Meissner effect and energy

  • Thread starter wasia
  • Start date
  • #1
52
0

Main Question or Discussion Point

I have been considering a situation, where a piece of superconducting (SC) material is put onto a magnet and then cooled through SC transition. As I understand, repulsion occurs and the SC piece gets away from the magnet (is it correct?).

Assuming this happens, the SC piece may shoot upwards resisting gravity. In this case work is done (against gravity) and energy should be conserved. Where does this energy come from?

Yes, I have done a search on this and did not find an answer. Thank you.
 

Answers and Replies

  • #2
marcusl
Science Advisor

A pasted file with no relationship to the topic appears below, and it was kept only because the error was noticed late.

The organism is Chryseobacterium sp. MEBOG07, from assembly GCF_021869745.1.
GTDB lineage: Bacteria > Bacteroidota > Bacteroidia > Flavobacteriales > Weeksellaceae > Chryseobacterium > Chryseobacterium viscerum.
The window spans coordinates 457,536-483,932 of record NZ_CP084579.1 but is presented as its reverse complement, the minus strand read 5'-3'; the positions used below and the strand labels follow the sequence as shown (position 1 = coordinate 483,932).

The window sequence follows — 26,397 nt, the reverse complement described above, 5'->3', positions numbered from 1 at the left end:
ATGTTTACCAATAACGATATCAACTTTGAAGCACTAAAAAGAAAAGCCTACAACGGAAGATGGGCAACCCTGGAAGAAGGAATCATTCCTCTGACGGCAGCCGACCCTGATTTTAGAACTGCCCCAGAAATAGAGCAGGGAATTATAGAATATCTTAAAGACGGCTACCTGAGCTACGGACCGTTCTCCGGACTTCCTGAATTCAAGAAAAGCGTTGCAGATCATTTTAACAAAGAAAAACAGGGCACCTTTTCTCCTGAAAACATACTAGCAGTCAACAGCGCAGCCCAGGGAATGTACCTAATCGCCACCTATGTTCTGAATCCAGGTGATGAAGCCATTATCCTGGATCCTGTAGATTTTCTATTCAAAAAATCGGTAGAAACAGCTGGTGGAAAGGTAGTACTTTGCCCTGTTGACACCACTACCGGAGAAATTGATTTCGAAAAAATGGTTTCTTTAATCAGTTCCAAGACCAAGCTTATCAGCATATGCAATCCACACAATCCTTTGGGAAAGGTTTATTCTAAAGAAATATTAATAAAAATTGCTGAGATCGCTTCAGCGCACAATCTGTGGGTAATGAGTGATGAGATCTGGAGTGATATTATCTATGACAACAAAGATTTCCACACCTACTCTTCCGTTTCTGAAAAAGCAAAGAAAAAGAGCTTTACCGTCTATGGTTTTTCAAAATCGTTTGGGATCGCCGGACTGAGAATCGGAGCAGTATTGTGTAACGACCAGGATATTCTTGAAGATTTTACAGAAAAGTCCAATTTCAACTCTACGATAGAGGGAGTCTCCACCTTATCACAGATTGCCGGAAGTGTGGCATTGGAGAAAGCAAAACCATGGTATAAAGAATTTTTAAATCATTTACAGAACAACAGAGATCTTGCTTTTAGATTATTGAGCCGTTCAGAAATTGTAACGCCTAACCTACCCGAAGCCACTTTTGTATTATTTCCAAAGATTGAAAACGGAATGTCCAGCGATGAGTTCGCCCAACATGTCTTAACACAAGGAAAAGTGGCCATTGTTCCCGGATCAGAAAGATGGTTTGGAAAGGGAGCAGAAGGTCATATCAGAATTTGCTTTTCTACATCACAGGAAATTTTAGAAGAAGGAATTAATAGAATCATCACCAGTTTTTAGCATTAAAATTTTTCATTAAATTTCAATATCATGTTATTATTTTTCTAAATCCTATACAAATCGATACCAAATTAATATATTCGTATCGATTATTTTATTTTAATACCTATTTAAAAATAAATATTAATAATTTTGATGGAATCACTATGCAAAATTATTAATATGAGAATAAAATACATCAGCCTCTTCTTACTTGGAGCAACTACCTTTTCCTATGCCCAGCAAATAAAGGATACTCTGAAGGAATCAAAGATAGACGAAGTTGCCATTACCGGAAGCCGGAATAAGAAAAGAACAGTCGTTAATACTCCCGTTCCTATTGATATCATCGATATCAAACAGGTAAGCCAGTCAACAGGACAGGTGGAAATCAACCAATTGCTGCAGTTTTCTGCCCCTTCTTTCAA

Gold Member
2,700
361
The energy to consider is the Helmholtz free energy of the SC. When the transition temperature is crossed, electrons in the metal form Cooper pairs and condense into a lower energy state. This released energy does the mechanical work you observe. The free energy was first examined by the London brothers ("London equations"), and developed fully by Ginzburg and Landau ("Ginzburg-Landau Theory"). Tinkham's book "Introduction to Superconductivity" has a full discussion.
 

Related Threads for: Meissner effect and energy

  • Last Post
Replies
10
Views
4K
Replies
8
Views
3K
  • Last Post
Replies
3
Views
2K
  • Last Post
Replies
3
Views
1K
Replies
7
Views
1K
Replies
1
Views
2K
  • Last Post
Replies
1
Views
3K
  • Last Post
2
Replies
46
Views
6K
Top